Feds seek forfeiture of pair of One Bal Harbour condos tied to Russian construction firm exec

Viktor Pavlovich Perevalov is co-founder of VAD AO, which built Tavrida Highway in Crimea

Feds Seek Forfeiture of Russian Exec’s One Bal Harbour Condos
One Bal Harbour condo building at 10295 Collins Avenue in Bal Harbour and Viktor Pavlovich Perevalov with Court Records (Google Maps, NAZK.gov.ua, US District Court Southern District of Florida)

Federal authorities are seeking the forfeiture of a pair of condos at One Bal Harbour tied to a sanctioned Russian construction company executive. 

The U.S. Department of Justice alleges that Viktor Pavlovich Perevalov, co-founder and first deputy general director of St. Petersburg, Russia-based VAD AO, retained ownership of the condos and continued to lease them to tenants after the U.S. sanctioned him and blocked all of his assets, according to a civil complaint for forfeiture filed on Thursday. 

The Treasury Department’s Office of Foreign Assets Control sanctioned Perevalov, who is Russian, and VAD AO in 2018 over Russia’s invasion of Crimea in 2014. VAD AO built the Tavrida Highway in Crimea. Roughly five months after the sanctions, both One Bal Harbour units were transferred to a Delaware-registered limited liability company whose sole beneficiary owner was a relative of Perevalov, according to the complaint. Despite the transfer to the entity, Perevalov still allegedly was the beneficial owner of the condos. 

The properties are unit 1616, a one-bedroom, 510-square-foot condo; and unit 1617, a one-bedroom, 1,147-square-foot condo, property records show. WCI Communities developed the 26-story One Bal Harbour with 185 condos and 125 hotel keys at 10295 Collins Avenue in Bal Harbour in 2007. In 2017, Ritz-Carlton bought the hotel units, as well as the spa and other amenities at the property. 

In 2008, Perevalov and his wife, Svetlana Perevalova, bought unit 1616 for $695,000, and unit 1617 for $1.2 million, records show. In 2018, both condos were transferred to 1616 Collins Avenue LLC for $1.4 million, combined. The sole beneficiary owner is Prevelavo’s family member, identified as “R.P.,” according to the complaint.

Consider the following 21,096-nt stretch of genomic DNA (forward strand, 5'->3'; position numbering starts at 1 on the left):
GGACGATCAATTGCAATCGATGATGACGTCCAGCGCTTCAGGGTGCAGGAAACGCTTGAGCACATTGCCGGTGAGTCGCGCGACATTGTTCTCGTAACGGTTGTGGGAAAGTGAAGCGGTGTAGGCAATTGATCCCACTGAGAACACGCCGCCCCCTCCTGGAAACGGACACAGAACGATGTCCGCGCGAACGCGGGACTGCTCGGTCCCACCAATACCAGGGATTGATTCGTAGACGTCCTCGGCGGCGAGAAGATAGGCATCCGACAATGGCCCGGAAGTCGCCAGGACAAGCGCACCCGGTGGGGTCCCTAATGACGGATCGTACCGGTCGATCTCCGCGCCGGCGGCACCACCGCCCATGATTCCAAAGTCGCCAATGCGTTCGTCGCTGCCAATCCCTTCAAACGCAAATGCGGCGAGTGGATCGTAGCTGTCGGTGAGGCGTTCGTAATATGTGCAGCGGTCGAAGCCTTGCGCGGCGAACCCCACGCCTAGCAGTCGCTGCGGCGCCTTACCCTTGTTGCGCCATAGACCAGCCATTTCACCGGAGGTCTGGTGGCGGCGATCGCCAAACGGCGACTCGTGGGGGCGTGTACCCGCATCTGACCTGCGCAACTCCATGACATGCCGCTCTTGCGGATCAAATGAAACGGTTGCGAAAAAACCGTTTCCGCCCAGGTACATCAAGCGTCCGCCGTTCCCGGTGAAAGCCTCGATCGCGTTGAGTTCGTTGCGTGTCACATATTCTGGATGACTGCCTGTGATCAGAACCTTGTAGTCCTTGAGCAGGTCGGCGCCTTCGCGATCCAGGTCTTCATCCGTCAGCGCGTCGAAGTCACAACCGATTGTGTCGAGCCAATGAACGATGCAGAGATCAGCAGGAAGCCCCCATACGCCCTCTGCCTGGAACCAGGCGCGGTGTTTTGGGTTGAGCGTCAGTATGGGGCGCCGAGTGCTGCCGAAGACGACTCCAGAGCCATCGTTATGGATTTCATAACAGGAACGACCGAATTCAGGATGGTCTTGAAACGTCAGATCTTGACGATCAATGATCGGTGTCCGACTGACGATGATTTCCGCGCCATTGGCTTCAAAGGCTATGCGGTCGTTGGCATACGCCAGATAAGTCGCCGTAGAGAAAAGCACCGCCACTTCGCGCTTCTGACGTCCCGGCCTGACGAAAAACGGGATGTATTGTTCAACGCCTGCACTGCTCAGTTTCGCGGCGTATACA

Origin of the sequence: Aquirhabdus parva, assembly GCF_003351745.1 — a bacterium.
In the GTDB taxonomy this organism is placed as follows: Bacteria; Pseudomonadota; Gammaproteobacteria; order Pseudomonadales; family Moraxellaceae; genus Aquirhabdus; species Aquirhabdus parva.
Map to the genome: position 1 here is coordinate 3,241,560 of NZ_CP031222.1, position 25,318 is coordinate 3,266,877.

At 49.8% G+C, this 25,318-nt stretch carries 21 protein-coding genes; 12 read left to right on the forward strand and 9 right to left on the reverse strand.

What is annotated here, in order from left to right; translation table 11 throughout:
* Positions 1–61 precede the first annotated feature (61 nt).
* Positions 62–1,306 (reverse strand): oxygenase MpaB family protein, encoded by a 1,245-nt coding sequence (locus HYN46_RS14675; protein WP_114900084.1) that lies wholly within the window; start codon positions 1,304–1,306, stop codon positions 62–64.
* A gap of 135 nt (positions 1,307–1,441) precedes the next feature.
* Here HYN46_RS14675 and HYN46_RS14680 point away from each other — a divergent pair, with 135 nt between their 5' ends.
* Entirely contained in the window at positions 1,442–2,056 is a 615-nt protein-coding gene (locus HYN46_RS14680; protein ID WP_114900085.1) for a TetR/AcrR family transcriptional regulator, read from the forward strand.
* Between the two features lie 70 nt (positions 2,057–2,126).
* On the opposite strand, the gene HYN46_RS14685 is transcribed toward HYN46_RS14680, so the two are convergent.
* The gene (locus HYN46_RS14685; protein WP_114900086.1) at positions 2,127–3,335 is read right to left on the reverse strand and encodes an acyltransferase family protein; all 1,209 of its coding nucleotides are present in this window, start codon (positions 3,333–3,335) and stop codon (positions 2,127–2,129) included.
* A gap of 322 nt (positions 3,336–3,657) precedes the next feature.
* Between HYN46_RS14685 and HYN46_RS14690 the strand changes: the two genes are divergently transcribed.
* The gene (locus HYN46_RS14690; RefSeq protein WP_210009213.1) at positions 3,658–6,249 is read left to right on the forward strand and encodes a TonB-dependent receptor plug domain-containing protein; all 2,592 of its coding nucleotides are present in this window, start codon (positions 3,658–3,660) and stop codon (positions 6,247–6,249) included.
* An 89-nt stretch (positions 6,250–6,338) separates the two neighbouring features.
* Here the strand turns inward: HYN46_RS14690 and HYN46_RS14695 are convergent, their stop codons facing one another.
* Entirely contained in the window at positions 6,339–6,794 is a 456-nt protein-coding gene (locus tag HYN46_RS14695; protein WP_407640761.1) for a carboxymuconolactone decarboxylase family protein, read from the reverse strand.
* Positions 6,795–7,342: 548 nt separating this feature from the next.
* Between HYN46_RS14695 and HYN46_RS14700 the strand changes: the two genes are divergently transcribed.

“Based on WhatsApp text messages and [Florida Power & Light] records, Perevalov retained beneficial ownership of the … properties after the transfer,” the complaint states. 

Sign Up for the undefined Newsletter

In a 2021 WhatsApp exchange, R.P. requested a real estate agent who managed the properties to “send the financial reports on my company 1616, 1617 for the last three years. As my parents said, I will be the one to handle it going forward,” the court filing says. In response, the real estate agent, whom Perevalov had granted power of attorney, wrote: “I spoke with father [Perevalov]. I am aware.” 

The sanctions banned any dealings of the condos, including leasing and selling them. Yet, prosecutors tracked deposits from rental income into 1616 Collins LLC accounts, including $288,060 from Dec. 27, 2018, to Feb. 22, 2023; and $34,495 from Feb. 14, 2018, and Nov. 2, 2018, the complaint says. 

“The rental proceeds were also used to promote the ongoing scheme to transact in the [condo units] and conceal the fact that Perevalov was the true beneficial owner,” prosecutors wrote in the filing. 

Another Russian sanctioned with Perevalov was Valeri Vyacheslovovich Abramov, also a VAD AO co-founder and its general director.

The push for forfeiture of the condos is the most prominent recent example of the ripple effects on South Florida real estate from Russia’s continued invasion of Ukraine. Aside from the sanctions the U.S. imposed on Russian companies and individuals following the Crimea annexation in 2014, the U.S. imposed further sanctions after Russia’s invasion of Ukraine in 2022. 

Read more